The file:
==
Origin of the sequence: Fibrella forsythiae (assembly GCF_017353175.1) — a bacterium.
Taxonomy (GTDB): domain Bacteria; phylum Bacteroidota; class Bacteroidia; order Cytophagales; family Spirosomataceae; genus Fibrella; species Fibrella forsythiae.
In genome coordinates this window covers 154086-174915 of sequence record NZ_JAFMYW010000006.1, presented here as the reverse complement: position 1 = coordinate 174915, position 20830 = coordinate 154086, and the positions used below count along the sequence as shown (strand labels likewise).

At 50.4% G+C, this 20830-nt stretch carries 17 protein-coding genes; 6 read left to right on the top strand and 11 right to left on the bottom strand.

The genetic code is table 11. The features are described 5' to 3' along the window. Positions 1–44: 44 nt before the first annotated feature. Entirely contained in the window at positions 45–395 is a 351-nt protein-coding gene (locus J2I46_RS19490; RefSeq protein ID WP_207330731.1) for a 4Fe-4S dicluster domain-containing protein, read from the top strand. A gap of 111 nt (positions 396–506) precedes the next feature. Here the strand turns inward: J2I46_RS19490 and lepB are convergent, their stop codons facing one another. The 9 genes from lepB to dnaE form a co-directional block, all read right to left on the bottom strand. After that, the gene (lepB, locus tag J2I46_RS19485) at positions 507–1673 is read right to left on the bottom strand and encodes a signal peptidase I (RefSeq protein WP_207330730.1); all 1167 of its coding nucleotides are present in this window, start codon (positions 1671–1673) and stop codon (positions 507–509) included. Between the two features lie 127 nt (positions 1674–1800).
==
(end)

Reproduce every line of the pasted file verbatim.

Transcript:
Origin of the sequence: Fibrella forsythiae (assembly GCF_017353175.1) — a bacterium.
Taxonomy (GTDB): domain Bacteria; phylum Bacteroidota; class Bacteroidia; order Cytophagales; family Spirosomataceae; genus Fibrella; species Fibrella forsythiae.
In genome coordinates this window covers 154086-174915 of sequence record NZ_JAFMYW010000006.1, presented here as the reverse complement: position 1 = coordinate 174915, position 20830 = coordinate 154086, and the positions used below count along the sequence as shown (strand labels likewise).

At 50.4% G+C, this 20830-nt stretch carries 17 protein-coding genes; 6 read left to right on the top strand and 11 right to left on the bottom strand.

The genetic code is table 11. The features are described 5' to 3' along the window. Positions 1–44: 44 nt before the first annotated feature. Entirely contained in the window at positions 45–395 is a 351-nt protein-coding gene (locus J2I46_RS19490; RefSeq protein ID WP_207330731.1) for a 4Fe-4S dicluster domain-containing protein, read from the top strand. A gap of 111 nt (positions 396–506) precedes the next feature. Here the strand turns inward: J2I46_RS19490 and lepB are convergent, their stop codons facing one another. The 9 genes from lepB to dnaE form a co-directional block, all read right to left on the bottom strand. After that, the gene (lepB, locus tag J2I46_RS19485) at positions 507–1673 is read right to left on the bottom strand and encodes a signal peptidase I (RefSeq protein WP_207330730.1); all 1167 of its coding nucleotides are present in this window, start codon (positions 1671–1673) and stop codon (positions 507–509) included. Between the two features lie 127 nt (positions 1674–1800).